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 Journal of Signal and Information Processing (JSIP) , 2013, DOI: 10.4236/jsip.2013.42030 Abstract: An image super resolution reconstruction method was used to improve the spatial resolution of the thick pinhole imaging system and to mitigate the limitations of the image spatial resolution of the hardware of the image diagnostic system. The thick pinhole is usually applied into the diagnostics of the high energy neutron radiation image. Due to the impacts among its energy flux, spatial resolution and effective field of view, in dealing with the large area radiation source, the spatial resolution of the thick pinhole neutron image cannot meet the requirements for high precision modeling of the radiation source image. In this paper, the Lucy-Richardson image super resolution reconstruction method was used to simulate the thick pinhole imaging and super resolution image reconstruction. And the spatial resolution of the image could be increased by over three times after the image super resolution reconstruction. Besides, in dealing with the pseudo-noise, plum blossom shape appeared in the image super resolution reconstruction. The analysis of the source of the pseudo-noise was made based on the simulation of the image reconstruction under various conditions according to the characteristics of the thick pinhole image configuration.
 QiuSheng Dai Chinese Science Bulletin , 2011, DOI: 10.1007/s11434-011-4606-9 Abstract: The pinhole gamma camera is the basis of the newly developed method of high-resolution pinhole single photon emission computed tomography (SPECT). In this paper, a pinhole gamma camera system was examined using the channel model of information theory. The model pinhole gamma camera was simplified from a noisy, lossy channel to a noiseless, lossless channel by assuming a plane source. An approximate formula of average mutual information for the pinhole gamma camera was then derived from the model. Imaging experiments validated the applicability of the analytic formula. The findings demonstrated that the pinhole gamma camera can be adequately described using the channel model of information theory, and that average mutual information can be considered a figure of merit for the optimizing design of the pinhole gamma camera.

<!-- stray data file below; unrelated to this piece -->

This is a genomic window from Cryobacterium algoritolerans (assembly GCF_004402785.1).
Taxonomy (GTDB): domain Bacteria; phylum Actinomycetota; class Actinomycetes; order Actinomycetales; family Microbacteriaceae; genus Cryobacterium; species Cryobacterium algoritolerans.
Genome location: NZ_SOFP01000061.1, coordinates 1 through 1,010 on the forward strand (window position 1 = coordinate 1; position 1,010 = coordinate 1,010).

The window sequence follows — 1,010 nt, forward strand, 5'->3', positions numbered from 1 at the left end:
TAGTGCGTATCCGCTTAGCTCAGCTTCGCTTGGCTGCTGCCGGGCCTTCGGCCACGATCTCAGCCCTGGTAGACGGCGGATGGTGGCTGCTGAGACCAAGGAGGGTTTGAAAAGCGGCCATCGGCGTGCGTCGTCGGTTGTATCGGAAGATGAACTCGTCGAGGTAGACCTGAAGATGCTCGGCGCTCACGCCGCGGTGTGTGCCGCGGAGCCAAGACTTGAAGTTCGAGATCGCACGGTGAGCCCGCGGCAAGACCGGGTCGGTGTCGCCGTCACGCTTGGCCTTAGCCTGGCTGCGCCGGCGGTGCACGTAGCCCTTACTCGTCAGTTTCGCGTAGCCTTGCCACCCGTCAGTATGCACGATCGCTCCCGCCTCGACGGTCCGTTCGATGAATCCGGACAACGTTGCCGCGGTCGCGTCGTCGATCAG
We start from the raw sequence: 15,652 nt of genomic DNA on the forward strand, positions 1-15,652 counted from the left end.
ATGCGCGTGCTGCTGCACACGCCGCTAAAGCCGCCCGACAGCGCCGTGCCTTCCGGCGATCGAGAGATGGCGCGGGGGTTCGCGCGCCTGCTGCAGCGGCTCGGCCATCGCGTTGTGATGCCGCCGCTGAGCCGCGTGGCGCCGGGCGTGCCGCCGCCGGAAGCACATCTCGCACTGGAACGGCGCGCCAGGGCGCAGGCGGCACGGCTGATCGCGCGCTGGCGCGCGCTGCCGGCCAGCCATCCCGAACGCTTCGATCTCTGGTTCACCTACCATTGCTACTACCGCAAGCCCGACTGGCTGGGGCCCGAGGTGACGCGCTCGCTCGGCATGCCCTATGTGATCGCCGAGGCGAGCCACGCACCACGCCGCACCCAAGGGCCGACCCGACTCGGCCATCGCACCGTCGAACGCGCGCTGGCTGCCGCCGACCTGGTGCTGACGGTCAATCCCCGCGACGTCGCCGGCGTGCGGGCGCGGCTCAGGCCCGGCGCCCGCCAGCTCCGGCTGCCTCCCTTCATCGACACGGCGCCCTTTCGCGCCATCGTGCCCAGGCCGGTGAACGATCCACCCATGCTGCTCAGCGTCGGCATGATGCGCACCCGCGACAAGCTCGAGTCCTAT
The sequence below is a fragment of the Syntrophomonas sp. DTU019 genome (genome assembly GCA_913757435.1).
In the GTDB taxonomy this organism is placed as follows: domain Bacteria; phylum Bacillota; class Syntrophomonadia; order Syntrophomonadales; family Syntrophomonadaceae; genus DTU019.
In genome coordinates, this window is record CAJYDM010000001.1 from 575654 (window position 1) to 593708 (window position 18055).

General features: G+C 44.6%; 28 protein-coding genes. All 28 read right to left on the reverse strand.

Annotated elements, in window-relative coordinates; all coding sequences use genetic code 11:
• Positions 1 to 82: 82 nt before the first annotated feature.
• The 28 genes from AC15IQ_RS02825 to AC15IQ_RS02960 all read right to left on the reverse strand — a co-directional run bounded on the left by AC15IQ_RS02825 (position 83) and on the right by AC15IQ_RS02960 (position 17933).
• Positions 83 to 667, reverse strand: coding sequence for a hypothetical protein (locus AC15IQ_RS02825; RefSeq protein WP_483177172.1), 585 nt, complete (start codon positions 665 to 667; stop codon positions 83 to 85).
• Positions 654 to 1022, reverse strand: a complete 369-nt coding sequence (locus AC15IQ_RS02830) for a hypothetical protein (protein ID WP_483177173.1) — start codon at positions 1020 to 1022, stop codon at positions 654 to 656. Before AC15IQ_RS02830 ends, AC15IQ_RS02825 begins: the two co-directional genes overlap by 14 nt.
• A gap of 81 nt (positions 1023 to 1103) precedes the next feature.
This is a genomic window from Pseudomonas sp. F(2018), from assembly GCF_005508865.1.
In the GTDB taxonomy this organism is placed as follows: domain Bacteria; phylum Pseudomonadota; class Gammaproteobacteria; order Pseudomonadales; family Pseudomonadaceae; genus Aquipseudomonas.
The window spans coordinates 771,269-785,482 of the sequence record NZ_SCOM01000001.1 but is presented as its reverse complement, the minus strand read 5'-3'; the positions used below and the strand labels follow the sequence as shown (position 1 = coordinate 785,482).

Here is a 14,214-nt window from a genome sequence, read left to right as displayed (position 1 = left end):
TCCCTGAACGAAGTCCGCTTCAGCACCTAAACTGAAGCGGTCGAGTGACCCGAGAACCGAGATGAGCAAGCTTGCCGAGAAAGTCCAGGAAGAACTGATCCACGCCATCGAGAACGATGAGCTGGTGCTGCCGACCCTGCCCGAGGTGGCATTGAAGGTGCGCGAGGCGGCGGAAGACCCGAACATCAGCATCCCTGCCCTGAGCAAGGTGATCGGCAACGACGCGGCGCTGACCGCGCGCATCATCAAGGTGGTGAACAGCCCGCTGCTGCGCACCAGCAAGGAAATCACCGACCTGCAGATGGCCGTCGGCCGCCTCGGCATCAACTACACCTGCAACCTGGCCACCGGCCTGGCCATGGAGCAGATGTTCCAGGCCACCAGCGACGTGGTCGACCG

Hajime Takami Physics , 2010, DOI: 10.1111/j.1365-2966.2011.18264.x Abstract: The respective contribution of disk and jet components to the total emission in low luminosity active galactic nuclei (LLAGNs) is an open question. This paper suggests that $\gamma$-rays emitted from electrons accelerated in jets could be a direct diagnostic tool for a jet component to the total emission. We demonstrate $\gamma$-ray flux from jets based on a synchrotron self-compton (SSC) model on the assumption that radio and X-rays are dominantly produced from jets in the case of a high state of a nearby LLAGN, NGC 4278. We also survey parameter space in the model. Observational properties of LLAGNs in radio and X-ray bands allow to constrain physical parameters in an emission region. The size of the emission region $R$ is limited to $10^{16}$ cm $\leq R \leq 10^{17.5}$ cm if the observed tight correlation between radio and X-ray emission originates from the same jet component. If the beaming factor of the emission region is close to the observed parsec scale jet of NGC 4278 and $R \sim 10^{16}$ cm, the $\gamma$-rays may be detected by Cherenkov Telescope Array, and the jet domination can be tested in the near future.
 Physics , 1994, Abstract: We analyse the propagation of particles in the narrow funnel of a thick accretion disk. It is assumed that: (1) the funnel walls emit black body radiation with temperature decreasing outwards; (2) the magnetic and electric fields are longitudinal in the funnel. Such a scenario is consistent with models in which a large potential drop is induced by a rotating massive black hole threaded by a magnetic field (Blandford & Znajek 1977, Macdonald & Thorne 1982). The interaction of relativistic protons with thermal photons from the funnel results in direct production of pairs and/or pions. We discuss the relative importance of these processes for different conditions in the funnel (temperature and electric field profiles). Injected pairs interact with thermal photons in the Thomson or Klein-Nishina regime. Under some conditions, a pair avalanche results, which we assume saturates in the production of stable bunches, containing almost equal numbers of electrons and positrons. As a consequence, highly collimated gamma-ray photons are produced. We obtain gamma-ray spectra from our model in order to test its applicability to the gamma-ray emitting AGNs recently reported by EGRET.